September 30, 2014

Last Long Ride Before Barefoot 50

It is early fall in the South. The mornings are chilly and make me wish for a hoodie, but I know that by mid morning the sun and humidity will climb making me shed it quickly. It is Sunday morning and while all I want to do is stay home and play with my son, I instead get around for a long ride in the woods on my favorite (and only) mare. I remember to grab the camelbak and place a granola bar and bottle of Gatorade in it for on the trail. I then fill a plastic bag with pop tarts, pepsi, a PB&J sandwich and bottle of tea for the road. Annoyingly, the Garmin is dead because I forgot to turn it off after the last ride, but luckily the hubby has one too. Unfortunately that one is only at 50%, but I grab it anyway hoping it will last most of the ride.

Feeling nostalgic for my old stomping grounds, I point the truck an hour away to Clemson. The morning is humid with low hanging clouds and I tack up looking forward to an afternoon of fun. Gem is in a good mood and seems all business like today. Maybe the debacle that was the last trail ride finally made her job sink in a bit. She trots off down the trail with very little energy sucking crap being pulled although she still throws in her typical spook at fallen trees and downed logs for no reason.

We first hit the 6.5 mile green loop and wind through single track hilly woods. The first part is relatively flat for the area and when we pop out onto a meadow path she is feeling good and I ask for a canter. She picks up a lovely smooth canter and off we go down the lane and back into the woods. I find us quickly entering the section of trail the winds along the lake and I am tempted to point her nose into the lake itself through the horse beach. She is a little sweaty with her new winter coat coming in, but I know we have 16 more miles to go today, so I point her away from it and we begin the section that is constant up or down.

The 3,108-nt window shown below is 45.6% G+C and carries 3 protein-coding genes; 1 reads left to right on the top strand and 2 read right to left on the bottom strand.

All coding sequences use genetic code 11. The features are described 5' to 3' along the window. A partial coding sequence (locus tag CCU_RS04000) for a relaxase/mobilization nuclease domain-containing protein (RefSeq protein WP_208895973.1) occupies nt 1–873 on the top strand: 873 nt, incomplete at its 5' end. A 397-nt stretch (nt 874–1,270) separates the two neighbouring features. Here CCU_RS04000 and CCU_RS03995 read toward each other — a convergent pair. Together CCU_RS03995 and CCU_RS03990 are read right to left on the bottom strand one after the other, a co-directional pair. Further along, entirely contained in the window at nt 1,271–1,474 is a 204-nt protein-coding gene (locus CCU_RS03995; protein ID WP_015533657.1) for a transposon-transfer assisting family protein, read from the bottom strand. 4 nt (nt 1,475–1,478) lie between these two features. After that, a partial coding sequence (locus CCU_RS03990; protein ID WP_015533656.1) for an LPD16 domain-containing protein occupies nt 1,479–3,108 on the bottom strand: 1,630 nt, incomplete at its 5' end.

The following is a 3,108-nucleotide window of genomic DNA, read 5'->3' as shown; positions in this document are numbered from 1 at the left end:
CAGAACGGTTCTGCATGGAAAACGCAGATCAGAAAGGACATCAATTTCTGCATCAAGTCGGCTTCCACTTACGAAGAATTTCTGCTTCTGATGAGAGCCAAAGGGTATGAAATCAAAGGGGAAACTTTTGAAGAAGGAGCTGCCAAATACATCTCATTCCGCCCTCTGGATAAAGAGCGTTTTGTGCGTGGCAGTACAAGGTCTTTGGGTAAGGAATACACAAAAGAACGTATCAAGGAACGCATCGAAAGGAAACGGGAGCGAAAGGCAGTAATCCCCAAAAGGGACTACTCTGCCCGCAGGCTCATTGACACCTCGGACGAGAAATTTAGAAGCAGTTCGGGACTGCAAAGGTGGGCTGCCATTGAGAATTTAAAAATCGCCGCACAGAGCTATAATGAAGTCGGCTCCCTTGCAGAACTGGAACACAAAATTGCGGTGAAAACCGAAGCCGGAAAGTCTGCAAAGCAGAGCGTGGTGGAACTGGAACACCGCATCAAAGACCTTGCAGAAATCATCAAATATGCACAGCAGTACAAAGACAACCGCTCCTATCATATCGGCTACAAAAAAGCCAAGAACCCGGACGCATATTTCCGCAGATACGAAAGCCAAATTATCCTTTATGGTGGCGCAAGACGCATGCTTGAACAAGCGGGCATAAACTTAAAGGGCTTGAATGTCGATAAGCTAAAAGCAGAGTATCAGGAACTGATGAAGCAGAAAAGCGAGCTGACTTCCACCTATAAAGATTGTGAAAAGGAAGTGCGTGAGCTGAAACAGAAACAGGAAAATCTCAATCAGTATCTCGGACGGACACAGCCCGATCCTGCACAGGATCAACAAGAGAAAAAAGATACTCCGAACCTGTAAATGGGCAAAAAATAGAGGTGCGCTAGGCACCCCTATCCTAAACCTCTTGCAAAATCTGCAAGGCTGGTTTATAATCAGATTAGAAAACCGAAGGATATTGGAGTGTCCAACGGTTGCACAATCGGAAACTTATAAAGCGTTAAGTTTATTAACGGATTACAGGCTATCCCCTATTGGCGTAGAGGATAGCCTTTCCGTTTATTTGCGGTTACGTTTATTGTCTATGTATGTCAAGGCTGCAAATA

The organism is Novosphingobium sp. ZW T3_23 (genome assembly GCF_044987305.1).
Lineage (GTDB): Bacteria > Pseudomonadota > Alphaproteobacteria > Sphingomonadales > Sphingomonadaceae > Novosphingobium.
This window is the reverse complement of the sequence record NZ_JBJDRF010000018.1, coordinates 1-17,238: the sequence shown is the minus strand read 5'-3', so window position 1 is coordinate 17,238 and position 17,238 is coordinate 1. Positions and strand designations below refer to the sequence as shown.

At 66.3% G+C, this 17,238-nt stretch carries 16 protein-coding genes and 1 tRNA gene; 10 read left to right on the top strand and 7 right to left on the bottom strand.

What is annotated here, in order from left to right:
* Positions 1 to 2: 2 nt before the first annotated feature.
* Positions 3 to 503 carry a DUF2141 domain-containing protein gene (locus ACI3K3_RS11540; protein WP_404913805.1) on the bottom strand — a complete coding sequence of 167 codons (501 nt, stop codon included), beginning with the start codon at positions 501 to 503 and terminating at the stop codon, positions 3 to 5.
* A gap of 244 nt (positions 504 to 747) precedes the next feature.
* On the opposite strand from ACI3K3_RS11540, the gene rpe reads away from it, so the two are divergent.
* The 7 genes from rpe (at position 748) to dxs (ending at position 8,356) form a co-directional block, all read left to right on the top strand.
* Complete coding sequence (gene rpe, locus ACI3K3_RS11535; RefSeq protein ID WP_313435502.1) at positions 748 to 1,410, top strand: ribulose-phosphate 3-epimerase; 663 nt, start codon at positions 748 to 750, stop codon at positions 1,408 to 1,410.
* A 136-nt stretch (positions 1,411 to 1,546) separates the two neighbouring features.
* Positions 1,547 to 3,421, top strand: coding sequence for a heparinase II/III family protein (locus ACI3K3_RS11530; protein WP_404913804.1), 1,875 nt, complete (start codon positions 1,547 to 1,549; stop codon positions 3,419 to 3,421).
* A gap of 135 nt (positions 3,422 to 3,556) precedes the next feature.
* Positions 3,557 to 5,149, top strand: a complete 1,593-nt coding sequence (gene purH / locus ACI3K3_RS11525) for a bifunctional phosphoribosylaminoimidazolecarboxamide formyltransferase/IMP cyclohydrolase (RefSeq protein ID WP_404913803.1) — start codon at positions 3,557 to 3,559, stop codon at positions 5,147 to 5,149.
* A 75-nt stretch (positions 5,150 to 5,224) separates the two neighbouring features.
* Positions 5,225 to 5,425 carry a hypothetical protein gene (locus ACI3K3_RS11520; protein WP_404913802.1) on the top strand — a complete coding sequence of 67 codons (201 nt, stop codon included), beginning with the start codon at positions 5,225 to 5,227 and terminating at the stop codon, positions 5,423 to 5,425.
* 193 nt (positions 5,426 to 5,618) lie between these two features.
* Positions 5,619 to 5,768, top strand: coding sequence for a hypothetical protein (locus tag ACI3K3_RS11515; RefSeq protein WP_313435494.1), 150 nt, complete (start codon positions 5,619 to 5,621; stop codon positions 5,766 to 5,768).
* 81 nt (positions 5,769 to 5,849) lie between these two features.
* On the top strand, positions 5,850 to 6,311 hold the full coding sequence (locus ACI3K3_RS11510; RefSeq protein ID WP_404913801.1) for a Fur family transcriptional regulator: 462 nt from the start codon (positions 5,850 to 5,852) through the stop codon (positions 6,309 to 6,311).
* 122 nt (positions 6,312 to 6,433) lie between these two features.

The miles fly by as we climb and descend and she is doing super well. Eventually we pop out of the single track and onto a long uphill on a gravel access road. I am a little disappointed to see her walking more gingerly on gravel than ever before, so I hop off and hand walk her up the hill. She seems to really appreciate it and shuffles along behind me snatching at blades of grass as we go.

Before long we hit the crossroad of green and red and make a sharp right on the 9 mile red trail cutting off about a half a mile of the green. Gem is a little confused as to why we turned instead of going back to the trailer, but she carries on as asked. Red is a lot more climbing but also has more areas of double lane gravel roads. When the footing allows, I ask her to canter and we fly down the lanes enjoying the breeze. When it gets too rough or very steep, I get off to give her a break.